Landscape Report


Changing pH and Fertilizing at the Same Time? How nitrogen sources can change soil pH

We all know that plants take up nitrogen in significant quantities, compared to some of the other essential nutrients.  What most don’t know is that elemental nitrogen (N) is not what is taken up by plants.  In fact, nitrogen can be taken up in only two forms, ammonium (NH4) and nitrate (NO3). Fertilizer labels will list the elements contained within, including the various types of nitrogen (Fig.1).

What you should know about pH…..

The definition of pH is the negative logarithmic of the hydrogen-ion concentration.  What does this even mean?  More simply put, the more H+ (hydrogen) ions, the more acidic, while the more OH (hydroxide) the more basic.  Always remember that the pH scale is logarithmic, which means each number on the scale is 10 times more acidic or basic than the next number on the scale.  A pH of 6 is 10 times more acidic than a pH of 7.  This is one reason changing pH dramatically is very difficult.   Ammonium has a positive charge and nitrate has a negative charge.  When a plant takes in a positive or negative charged ion, the roots will release the inversely charged ion.  For example, when a root takes up ammonium, an H+ is released, while nitrate uptake releases OH(Fig. 2).  Ammonium nitrate is a common type of fertilizer due to the net neutral charge on soil pH.  When looking to alter soil pH with a nitrogen source, there are options to pursue.

Impacts of soil pH….

Other than small pockets, the majority of the Midwest’s soils are alkaline (basic), with pH approaching the 7.5 to 8.0 range.  Limestone bedrock dominates the region, which is the primary contributor to the elevated pH levels.  Unfortunately many of our ornamental plants prefer a pH below 7, thus making some species susceptible to nutrient deficiencies.  The two most common deficiency symptoms found in many ornamental plants involve iron (Fe) and manganese (Mn).  The two essential nutrients are very sensitive to changes in pH, whereas these nutrients are not available for root uptake in alkaline soils.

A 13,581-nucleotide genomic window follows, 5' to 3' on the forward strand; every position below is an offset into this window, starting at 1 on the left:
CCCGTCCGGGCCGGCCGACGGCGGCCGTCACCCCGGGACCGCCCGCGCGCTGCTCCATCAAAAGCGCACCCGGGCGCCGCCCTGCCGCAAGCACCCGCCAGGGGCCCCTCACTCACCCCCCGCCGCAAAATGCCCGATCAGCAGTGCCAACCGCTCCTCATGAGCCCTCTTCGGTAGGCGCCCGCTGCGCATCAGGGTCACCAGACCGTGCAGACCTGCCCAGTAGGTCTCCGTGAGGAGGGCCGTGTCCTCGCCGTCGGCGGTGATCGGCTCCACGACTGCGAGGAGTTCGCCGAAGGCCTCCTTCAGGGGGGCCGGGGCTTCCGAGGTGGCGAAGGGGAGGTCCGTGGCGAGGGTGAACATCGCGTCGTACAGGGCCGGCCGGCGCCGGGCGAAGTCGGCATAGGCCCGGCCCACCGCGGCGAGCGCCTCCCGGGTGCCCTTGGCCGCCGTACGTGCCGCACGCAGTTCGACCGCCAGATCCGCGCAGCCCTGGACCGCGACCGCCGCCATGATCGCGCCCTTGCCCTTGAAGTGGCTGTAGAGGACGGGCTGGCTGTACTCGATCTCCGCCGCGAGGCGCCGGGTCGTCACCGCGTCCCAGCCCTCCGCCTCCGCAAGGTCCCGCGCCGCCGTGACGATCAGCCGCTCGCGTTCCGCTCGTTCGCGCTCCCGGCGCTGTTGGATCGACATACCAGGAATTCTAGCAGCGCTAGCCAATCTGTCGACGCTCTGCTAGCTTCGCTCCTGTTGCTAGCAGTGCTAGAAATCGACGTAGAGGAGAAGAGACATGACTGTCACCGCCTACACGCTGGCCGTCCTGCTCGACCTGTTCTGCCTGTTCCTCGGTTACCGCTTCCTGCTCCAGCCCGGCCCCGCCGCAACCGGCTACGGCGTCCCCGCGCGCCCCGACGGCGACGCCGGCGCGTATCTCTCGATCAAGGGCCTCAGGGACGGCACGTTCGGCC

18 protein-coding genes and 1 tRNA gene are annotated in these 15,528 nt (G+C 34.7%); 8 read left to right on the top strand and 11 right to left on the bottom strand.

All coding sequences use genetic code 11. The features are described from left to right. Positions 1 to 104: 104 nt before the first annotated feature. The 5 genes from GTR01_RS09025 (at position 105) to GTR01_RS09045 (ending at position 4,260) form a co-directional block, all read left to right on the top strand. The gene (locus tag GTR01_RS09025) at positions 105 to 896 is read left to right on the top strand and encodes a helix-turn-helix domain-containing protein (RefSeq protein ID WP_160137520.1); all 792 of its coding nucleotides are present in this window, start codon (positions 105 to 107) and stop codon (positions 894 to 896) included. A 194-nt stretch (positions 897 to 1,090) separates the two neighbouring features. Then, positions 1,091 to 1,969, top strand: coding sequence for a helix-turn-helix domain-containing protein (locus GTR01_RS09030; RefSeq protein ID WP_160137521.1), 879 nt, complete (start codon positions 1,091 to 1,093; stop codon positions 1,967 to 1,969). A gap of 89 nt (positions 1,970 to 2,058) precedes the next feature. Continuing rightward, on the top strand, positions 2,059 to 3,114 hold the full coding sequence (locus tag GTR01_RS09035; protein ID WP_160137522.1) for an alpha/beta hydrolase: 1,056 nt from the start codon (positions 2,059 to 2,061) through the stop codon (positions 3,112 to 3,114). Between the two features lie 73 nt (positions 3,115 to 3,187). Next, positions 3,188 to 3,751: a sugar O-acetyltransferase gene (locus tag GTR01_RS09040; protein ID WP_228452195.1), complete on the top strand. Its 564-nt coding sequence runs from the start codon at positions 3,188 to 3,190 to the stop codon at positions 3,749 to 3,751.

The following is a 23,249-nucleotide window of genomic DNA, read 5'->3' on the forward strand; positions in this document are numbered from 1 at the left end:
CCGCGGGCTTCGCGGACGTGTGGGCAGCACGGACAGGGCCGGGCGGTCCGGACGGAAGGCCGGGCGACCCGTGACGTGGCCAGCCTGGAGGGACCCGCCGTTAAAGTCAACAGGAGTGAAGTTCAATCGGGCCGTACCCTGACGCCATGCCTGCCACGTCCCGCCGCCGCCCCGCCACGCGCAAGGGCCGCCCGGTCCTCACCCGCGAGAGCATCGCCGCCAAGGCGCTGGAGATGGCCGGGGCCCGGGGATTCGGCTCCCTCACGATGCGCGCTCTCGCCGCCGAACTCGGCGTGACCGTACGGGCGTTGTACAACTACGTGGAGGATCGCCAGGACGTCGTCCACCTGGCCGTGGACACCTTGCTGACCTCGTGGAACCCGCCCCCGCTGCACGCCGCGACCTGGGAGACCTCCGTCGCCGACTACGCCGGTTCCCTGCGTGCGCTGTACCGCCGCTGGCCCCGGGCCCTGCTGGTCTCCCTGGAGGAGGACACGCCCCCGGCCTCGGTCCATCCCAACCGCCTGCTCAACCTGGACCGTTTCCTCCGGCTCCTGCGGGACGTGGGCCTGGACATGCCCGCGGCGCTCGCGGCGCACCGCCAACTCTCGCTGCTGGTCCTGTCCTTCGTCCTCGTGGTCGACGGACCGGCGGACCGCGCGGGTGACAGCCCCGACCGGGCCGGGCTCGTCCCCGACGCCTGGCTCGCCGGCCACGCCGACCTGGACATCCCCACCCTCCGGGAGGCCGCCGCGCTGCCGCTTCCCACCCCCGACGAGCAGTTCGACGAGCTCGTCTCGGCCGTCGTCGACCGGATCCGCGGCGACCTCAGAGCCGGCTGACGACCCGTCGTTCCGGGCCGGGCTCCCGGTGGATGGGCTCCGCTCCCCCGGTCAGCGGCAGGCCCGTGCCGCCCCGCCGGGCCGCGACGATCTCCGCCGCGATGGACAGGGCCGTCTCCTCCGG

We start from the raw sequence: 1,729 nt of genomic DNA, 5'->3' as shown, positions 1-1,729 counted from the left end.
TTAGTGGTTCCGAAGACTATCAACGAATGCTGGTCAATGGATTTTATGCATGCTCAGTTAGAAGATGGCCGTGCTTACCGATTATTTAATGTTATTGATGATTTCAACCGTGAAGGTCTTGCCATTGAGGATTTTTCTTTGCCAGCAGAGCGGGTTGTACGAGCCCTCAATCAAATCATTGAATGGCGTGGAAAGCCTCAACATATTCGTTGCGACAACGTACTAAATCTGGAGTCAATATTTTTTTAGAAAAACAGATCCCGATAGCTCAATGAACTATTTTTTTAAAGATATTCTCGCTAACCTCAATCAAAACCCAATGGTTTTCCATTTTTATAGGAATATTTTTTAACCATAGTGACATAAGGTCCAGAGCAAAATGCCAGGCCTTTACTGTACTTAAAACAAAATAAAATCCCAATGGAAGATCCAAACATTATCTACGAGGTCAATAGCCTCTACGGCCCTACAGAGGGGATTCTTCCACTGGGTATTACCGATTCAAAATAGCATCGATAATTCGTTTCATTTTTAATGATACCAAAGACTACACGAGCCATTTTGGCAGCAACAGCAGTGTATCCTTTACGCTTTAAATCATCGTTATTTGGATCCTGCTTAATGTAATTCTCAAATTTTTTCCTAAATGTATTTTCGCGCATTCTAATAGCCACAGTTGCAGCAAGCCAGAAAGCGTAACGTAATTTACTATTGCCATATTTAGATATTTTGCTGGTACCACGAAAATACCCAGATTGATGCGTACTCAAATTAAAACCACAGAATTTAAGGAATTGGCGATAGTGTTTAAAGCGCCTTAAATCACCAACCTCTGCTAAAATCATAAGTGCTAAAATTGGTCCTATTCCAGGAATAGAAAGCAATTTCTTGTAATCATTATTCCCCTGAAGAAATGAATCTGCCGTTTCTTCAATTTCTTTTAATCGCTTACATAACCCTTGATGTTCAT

How to develop a plan to lower pH….

There are a couple of methods to correcting the pH of the soil, which includes adding organic matter, sulfur containing products, and fertilizing using an acidifying nitrogen source (Fig. 3).  As previously mentioned, if a lower pH is required, ammonium or urea-based fertilizers can aide in the reduction of pH.


More Information on Soil pH:

Fertilizing Woody Plants:

Collecting Soil Samples for Testing:

Soil pH and Organic Matter:

Share This Article
1 Comment
It is the policy of the Purdue University that all persons have equal opportunity and access to its educational programs, services, activities, and facilities without regard to race, religion, color, sex, age, national origin or ancestry, marital status, parental status, sexual orientation, disability or status as a veteran. Purdue is an Affirmative Action Institution. This material may be available in alternative formats. 1-888-EXT-INFO Disclaimer: Reference to products in this publication is not intended to be an endorsement to the exclusion of others which may have similar uses. Any person using products listed in this publication assumes full responsibility for their use in accordance with current directions of the manufacturer.

Sign-up to receive email news and alerts from Purdue Landscape Working Group: